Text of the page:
All of these things are good and healthy. The key is to start having more awareness around yourself in the process. Notice when you are doing something because you are dysregulated. When you can identify it and intentionally calm yourself, it happens more quickly. 


Emotional Regulation in Kids

When kids are dysregulated, they need support from the adults around them. And in order to help your kid through their big feelings, you have to be calm and regulated yourself. 

Once you're calm, your child needs you to validate their emotion. Help them figure out what the heck they're feeling and let them know it's okay for them to feel that way. You may not think that whatever they're going through is a big deal, but compassion requires us to get out of criticism and judgment and get into the heart and mind of the other person. 

You can validate their emotion and understand that they're mad/disappointed/sad, listen to their complaints and offer them other ways to deal with their big feelings. I call this the "Now What?" and it's where the 3Rs are really helpful.  

What does your kid need? 

Do they need rhythm (movement, looking at a fountain or fish tank, rocking)? What do they naturally do with their body when they're dysregulated? This can be a clue to the type of movement that will be helpful. 

Do they need relationship (kindness and compassion from you)? This can be a bit confusing when you're the one who upset them by saying no, giving a consequence, etc. You can be both the adult who is helping them regulate and the adult who is helping them become responsible.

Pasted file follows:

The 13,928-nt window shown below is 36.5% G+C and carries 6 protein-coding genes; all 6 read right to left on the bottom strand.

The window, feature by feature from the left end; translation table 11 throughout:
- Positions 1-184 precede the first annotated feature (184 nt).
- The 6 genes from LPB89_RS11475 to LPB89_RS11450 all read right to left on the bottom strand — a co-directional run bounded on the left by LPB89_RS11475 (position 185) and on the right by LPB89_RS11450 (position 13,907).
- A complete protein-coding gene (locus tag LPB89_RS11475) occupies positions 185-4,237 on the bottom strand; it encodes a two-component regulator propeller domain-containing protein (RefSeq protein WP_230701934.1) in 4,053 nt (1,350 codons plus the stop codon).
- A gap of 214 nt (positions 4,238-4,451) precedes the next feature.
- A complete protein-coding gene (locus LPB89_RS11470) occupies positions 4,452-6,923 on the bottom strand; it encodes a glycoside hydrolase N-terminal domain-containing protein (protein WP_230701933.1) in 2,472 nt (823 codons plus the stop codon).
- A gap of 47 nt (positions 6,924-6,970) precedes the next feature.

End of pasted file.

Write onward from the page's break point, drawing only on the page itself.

Do they need a reward? Reward in this context is a little different from how we usually think about it. Picture the reward as the feeling of relief we all feel when our Big Feeling Cycle ends. There’s a little bit of pleasure that is created from being regulated after being distressed. 

Relationship and the feeling of being soothed can be a reward in and of itself. 

We’re also seeking a little dopamine kick. Screens give us this, but they don’t allow us to release the built up stress hormones that are pumping through the nervous system. I love little tasks as a reward tactic. A tiny, simple task can give a little distraction and pleasure or satisfaction when it is complete.

You don’t want to always distract your kid from negative emotions (or they won’t learn to self-soothe), but these rewards or tasks can be a helpful tool at times, especially when they also involve rhythm or relationship elements. 


I want to invite you to see their behavior as a strategy that they are using to cope with overwhelm or discomfort, to see their behavior and think, I think they might be dysregulated. What do they need? Rhythm, relationship or reward? 

When you use the framework of seeing the behavior as an expression of unmet emotional needs or struggle, you will shift into compassion faster, and you will co regulate faster, which is amazing!


You'll Learn:

  • The 3 Rs of emotional regulation, and my signature Calm Mama Process that helps you regulate your own feelings and help your kids with theirs
  • How to show compassion, even while following through with consequences
  • Why distractions and screens might help end a Big Feeling Cycle, but they don’t have the long-term reward we’re looking for 
  • The basic reward strategies I teach in my programs


Additional Resources:

  • My 3-part podcast series on Parenting Stress Cycles: 
    • Part 1 - What a stress cycle is and how it shows up in parenting
    • Part 2 - How to get out of a parenting stress cycle
    • Part 3 - Reframing your child’s behavior (so you don’t get as stressed in the first place)
  • What Happened To You?: Conversations on Trauma, Resilience, and Healing